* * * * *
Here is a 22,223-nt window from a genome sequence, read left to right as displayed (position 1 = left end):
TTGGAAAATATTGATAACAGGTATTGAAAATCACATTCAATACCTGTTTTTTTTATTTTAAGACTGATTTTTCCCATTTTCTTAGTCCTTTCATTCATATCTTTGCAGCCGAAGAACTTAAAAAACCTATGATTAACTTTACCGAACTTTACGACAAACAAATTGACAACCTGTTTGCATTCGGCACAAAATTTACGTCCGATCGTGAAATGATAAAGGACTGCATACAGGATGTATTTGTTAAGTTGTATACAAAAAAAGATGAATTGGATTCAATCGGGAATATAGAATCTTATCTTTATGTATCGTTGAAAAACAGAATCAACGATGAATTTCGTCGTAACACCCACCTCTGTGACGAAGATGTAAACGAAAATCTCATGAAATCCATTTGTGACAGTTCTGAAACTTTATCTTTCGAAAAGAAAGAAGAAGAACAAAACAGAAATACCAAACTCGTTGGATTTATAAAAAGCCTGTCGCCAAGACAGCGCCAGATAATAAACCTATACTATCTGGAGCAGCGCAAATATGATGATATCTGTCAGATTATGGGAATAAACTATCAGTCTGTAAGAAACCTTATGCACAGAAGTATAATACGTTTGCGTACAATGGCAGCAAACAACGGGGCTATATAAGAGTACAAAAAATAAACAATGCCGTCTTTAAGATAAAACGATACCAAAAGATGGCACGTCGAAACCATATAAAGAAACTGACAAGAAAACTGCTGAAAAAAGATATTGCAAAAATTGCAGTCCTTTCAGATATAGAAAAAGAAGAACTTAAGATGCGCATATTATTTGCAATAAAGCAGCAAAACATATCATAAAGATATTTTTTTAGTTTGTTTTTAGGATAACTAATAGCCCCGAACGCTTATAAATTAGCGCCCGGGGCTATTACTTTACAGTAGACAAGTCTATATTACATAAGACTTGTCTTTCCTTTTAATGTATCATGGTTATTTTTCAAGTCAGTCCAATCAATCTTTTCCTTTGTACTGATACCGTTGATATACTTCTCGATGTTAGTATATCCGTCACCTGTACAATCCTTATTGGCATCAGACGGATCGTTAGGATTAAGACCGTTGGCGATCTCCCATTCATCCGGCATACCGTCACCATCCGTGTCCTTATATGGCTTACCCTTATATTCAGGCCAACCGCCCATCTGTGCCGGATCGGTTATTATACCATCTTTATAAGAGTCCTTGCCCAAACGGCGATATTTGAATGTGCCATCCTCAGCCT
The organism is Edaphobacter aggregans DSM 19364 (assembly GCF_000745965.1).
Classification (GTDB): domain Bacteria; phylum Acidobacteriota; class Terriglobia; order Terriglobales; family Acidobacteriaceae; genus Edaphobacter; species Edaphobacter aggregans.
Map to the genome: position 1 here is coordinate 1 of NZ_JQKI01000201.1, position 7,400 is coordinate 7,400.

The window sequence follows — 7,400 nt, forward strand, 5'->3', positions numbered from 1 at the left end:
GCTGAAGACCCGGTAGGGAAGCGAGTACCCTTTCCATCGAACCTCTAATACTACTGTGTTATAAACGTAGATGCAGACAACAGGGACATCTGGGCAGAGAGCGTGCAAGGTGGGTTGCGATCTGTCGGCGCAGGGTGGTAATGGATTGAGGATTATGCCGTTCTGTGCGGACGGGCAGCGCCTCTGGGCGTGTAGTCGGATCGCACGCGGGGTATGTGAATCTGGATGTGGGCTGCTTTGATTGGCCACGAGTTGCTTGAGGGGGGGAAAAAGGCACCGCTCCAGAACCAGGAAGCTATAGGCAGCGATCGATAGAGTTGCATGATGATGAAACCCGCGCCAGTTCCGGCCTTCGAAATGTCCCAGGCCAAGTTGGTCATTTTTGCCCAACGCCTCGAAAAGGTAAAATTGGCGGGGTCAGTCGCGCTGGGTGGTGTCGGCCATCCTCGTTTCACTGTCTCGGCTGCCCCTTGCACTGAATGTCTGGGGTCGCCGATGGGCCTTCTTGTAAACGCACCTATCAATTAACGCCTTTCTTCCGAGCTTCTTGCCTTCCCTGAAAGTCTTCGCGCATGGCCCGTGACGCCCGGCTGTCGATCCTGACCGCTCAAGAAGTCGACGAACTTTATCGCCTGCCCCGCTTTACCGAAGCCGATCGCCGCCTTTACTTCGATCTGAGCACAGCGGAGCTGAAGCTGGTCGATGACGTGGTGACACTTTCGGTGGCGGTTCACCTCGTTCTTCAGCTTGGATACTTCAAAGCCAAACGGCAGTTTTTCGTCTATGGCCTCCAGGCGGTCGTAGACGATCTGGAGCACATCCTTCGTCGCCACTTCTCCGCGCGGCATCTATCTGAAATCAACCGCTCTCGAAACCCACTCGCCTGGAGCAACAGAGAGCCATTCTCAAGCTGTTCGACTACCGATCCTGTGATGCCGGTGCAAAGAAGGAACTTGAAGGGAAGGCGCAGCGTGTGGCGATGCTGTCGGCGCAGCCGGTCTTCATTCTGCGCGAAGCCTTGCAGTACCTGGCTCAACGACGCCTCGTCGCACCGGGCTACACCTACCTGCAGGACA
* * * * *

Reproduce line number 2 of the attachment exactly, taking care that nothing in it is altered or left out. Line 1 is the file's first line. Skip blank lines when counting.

TTGGAAAATATTGATAACAGGTATTGAAAATCACATTCAATACCTGTTTTTTTTATTTTAAGACTGATTTTTCCCATTTTCTTAGTCCTTTCATTCATATCTTTGCAGCCGAAGAACTTAAAAAACCTATGATTAACTTTACCGAACTTTACGACAAACAAATTGACAACCTGTTTGCATTCGGCACAAAATTTACGTCCGATCGTGAAATGATAAAGGACTGCATACAGGATGTATTTGTTAAGTTGTATACAAAAAAAGATGAATTGGATTCAATCGGGAATATAGAATCTTATCTTTATGTATCGTTGAAAAACAGAATCAACGATGAATTTCGTCGTAACACCCACCTCTGTGACGAAGATGTAAACGAAAATCTCATGAAATCCATTTGTGACAGTTCTGAAACTTTATCTTTCGAAAAGAAAGAAGAAGAACAAAACAGAAATACCAAACTCGTTGGATTTATAAAAAGCCTGTCGCCAAGACAGCGCCAGATAATAAACCTATACTATCTGGAGCAGCGCAAATATGATGATATCTGTCAGATTATGGGAATAAACTATCAGTCTGTAAGAAACCTTATGCACAGAAGTATAATACGTTTGCGTACAATGGCAGCAAACAACGGGGCTATATAAGAGTACAAAAAATAAACAATGCCGTCTTTAAGATAAAACGATACCAAAAGATGGCACGTCGAAACCATATAAAGAAACTGACAAGAAAACTGCTGAAAAAAGATATTGCAAAAATTGCAGTCCTTTCAGATATAGAAAAAGAAGAACTTAAGATGCGCATATTATTTGCAATAAAGCAGCAAAACATATCATAAAGATATTTTTTTAGTTTGTTTTTAGGATAACTAATAGCCCCGAACGCTTATAAATTAGCGCCCGGGGCTATTACTTTACAGTAGACAAGTCTATATTACATAAGACTTGTCTTTCCTTTTAATGTATCATGGTTATTTTTCAAGTCAGTCCAATCAATCTTTTCCTTTGTACTGATACCGTTGATATACTTCTCGATGTTAGTATATCCGTCACCTGTACAATCCTTATTGGCATCAGACGGATCGTTAGGATTAAGACCGTTGGCGATCTCCCATTCATCCGGCATACCGTCACCATCCGTGTCCTTATATGGCTTACCCTTATATTCAGGCCAACCGCCCATCTGTGCCGGATCGGTTATTATACCATCTTTATAAGAGTCCTTGCCCAAACGGCGATATTTGAATGTGCCATCCTCAGCCT